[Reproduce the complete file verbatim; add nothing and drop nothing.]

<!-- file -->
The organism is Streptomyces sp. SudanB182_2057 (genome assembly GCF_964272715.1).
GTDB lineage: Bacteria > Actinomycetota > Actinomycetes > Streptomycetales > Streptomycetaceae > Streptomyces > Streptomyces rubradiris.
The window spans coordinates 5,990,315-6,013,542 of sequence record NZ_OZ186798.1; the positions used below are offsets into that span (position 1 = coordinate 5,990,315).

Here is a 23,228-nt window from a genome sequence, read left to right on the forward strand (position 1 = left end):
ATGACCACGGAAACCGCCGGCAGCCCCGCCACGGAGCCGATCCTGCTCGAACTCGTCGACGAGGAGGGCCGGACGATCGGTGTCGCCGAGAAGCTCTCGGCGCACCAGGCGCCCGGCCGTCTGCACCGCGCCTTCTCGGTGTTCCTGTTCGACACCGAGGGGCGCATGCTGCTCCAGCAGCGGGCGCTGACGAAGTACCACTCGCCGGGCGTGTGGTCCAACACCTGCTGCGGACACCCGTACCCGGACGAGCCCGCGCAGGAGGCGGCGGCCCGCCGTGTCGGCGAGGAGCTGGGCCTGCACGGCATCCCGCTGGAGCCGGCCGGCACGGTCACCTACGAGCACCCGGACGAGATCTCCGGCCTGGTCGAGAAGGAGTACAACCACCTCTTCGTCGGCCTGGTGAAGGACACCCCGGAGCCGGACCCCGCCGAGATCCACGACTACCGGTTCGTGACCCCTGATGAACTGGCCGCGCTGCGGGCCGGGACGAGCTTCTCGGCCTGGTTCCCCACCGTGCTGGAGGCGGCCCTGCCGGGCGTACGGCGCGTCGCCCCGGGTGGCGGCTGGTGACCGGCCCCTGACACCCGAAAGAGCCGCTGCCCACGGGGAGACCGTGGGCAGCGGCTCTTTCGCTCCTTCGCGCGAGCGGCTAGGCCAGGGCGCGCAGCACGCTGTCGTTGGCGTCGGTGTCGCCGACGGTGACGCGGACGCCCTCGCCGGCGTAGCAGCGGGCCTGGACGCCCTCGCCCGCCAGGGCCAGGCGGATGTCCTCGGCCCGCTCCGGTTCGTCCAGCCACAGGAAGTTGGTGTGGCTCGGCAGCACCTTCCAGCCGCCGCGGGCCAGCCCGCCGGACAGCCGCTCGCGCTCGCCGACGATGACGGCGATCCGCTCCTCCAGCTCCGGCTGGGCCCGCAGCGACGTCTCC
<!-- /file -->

The organism is Streptomyces sp. SudanB182_2057 (genome assembly GCF_964272715.1).
GTDB lineage: Bacteria > Actinomycetota > Actinomycetes > Streptomycetales > Streptomycetaceae > Streptomyces > Streptomyces rubradiris.
The window spans coordinates 5,990,315-6,013,542 of sequence record NZ_OZ186798.1; the positions used below are offsets into that span (position 1 = coordinate 5,990,315).

Here is a 23,228-nt window from a genome sequence, read left to right on the forward strand (position 1 = left end):
ATGACCACGGAAACCGCCGGCAGCCCCGCCACGGAGCCGATCCTGCTCGAACTCGTCGACGAGGAGGGCCGGACGATCGGTGTCGCCGAGAAGCTCTCGGCGCACCAGGCGCCCGGCCGTCTGCACCGCGCCTTCTCGGTGTTCCTGTTCGACACCGAGGGGCGCATGCTGCTCCAGCAGCGGGCGCTGACGAAGTACCACTCGCCGGGCGTGTGGTCCAACACCTGCTGCGGACACCCGTACCCGGACGAGCCCGCGCAGGAGGCGGCGGCCCGCCGTGTCGGCGAGGAGCTGGGCCTGCACGGCATCCCGCTGGAGCCGGCCGGCACGGTCACCTACGAGCACCCGGACGAGATCTCCGGCCTGGTCGAGAAGGAGTACAACCACCTCTTCGTCGGCCTGGTGAAGGACACCCCGGAGCCGGACCCCGCCGAGATCCACGACTACCGGTTCGTGACCCCTGATGAACTGGCCGCGCTGCGGGCCGGGACGAGCTTCTCGGCCTGGTTCCCCACCGTGCTGGAGGCGGCCCTGCCGGGCGTACGGCGCGTCGCCCCGGGTGGCGGCTGGTGACCGGCCCCTGACACCCGAAAGAGCCGCTGCCCACGGGGAGACCGTGGGCAGCGGCTCTTTCGCTCCTTCGCGCGAGCGGCTAGGCCAGGGCGCGCAGCACGCTGTCGTTGGCGTCGGTGTCGCCGACGGTGACGCGGACGCCCTCGCCGGCGTAGCAGCGGGCCTGGACGCCCTCGCCCGCCAGGGCCAGGCGGATGTCCTCGGCCCGCTCCGGTTCGTCCAGCCACAGGAAGTTGGTGTGGCTCGGCAGCACCTTCCAGCCGCCGCGGGCCAGCCCGCCGGACAGCCGCTCGCGCTCGCCGACGATGACGGCGATCCGCTCCTCCAGCTCCGGCTGGGCCCGCAGCGACGTCTCC